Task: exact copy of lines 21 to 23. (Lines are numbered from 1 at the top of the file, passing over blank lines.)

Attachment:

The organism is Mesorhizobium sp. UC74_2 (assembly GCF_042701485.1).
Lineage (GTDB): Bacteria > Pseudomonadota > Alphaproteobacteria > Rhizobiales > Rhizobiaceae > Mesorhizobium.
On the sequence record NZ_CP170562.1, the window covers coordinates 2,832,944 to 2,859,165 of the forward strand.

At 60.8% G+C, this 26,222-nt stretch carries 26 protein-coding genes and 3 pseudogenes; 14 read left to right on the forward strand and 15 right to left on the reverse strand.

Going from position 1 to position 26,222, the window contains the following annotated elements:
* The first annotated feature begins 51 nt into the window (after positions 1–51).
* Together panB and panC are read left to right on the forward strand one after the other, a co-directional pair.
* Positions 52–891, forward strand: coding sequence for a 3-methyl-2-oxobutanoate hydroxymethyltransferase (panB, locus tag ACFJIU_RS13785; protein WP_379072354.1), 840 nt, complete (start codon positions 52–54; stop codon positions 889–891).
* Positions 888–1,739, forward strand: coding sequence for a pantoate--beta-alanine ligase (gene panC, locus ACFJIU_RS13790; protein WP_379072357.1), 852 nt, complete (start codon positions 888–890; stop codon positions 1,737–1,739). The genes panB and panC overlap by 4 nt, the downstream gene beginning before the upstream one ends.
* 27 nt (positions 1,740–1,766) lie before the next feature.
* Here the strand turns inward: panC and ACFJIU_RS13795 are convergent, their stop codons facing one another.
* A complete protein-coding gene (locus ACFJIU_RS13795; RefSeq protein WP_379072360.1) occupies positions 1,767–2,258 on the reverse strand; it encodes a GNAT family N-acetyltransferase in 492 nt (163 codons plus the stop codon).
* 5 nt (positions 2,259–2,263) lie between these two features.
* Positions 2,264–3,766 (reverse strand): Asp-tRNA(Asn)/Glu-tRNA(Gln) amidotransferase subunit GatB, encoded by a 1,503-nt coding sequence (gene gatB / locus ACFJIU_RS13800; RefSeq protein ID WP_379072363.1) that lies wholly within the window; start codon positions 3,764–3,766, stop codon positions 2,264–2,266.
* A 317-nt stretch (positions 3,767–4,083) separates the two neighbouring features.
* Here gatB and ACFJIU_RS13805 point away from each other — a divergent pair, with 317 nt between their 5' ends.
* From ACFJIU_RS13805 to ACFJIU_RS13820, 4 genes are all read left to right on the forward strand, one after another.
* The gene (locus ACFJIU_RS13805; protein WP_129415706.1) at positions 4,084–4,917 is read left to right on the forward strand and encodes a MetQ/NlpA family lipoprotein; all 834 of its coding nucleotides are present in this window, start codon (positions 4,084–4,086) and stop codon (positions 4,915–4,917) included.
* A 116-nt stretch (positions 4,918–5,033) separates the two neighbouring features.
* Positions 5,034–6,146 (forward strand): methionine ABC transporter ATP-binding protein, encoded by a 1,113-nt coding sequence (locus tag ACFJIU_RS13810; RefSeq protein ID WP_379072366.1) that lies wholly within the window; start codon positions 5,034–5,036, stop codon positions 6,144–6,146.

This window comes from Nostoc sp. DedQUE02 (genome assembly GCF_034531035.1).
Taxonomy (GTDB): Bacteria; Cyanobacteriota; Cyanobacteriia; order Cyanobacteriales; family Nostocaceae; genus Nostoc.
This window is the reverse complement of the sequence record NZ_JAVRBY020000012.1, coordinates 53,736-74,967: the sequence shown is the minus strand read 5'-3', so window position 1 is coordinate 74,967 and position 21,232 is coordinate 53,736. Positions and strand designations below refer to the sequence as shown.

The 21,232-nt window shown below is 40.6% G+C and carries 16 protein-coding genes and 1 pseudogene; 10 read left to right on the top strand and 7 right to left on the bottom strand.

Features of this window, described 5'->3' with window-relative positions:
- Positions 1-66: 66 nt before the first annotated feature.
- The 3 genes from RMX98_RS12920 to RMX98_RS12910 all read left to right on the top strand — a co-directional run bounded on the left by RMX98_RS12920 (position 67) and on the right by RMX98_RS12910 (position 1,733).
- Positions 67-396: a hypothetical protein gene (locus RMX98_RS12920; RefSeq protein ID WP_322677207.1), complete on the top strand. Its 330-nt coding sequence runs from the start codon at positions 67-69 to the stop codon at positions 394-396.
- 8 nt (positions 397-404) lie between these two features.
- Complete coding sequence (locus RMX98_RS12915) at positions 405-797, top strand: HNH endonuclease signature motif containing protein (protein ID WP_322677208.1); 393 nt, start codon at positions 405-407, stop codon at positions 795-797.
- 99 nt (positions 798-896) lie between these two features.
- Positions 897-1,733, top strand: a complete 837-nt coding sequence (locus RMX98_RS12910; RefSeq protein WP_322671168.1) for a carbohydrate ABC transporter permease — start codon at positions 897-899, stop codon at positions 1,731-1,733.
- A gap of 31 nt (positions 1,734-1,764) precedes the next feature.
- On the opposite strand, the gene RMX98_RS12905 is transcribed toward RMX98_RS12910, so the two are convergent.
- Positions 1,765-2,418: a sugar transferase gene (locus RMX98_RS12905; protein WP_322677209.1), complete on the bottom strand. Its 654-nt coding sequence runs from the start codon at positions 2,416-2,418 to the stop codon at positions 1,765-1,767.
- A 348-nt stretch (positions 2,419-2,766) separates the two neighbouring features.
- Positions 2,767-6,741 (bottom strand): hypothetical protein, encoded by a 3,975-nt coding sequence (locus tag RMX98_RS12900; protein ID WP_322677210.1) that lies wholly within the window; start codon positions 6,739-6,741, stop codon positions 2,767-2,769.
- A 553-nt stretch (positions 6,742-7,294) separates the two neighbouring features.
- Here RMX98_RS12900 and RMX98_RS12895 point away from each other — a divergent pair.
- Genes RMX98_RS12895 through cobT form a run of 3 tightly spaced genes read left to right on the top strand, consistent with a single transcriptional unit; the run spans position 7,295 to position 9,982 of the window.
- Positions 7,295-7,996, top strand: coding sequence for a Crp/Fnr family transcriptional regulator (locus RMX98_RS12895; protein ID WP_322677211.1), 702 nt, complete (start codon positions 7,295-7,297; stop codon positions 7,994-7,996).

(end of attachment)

This window comes from Nostoc sp. DedQUE02 (genome assembly GCF_034531035.1).
Taxonomy (GTDB): Bacteria; Cyanobacteriota; Cyanobacteriia; order Cyanobacteriales; family Nostocaceae; genus Nostoc.
This window is the reverse complement of the sequence record NZ_JAVRBY020000012.1, coordinates 53,736-74,967: the sequence shown is the minus strand read 5'-3', so window position 1 is coordinate 74,967 and position 21,232 is coordinate 53,736. Positions and strand designations below refer to the sequence as shown.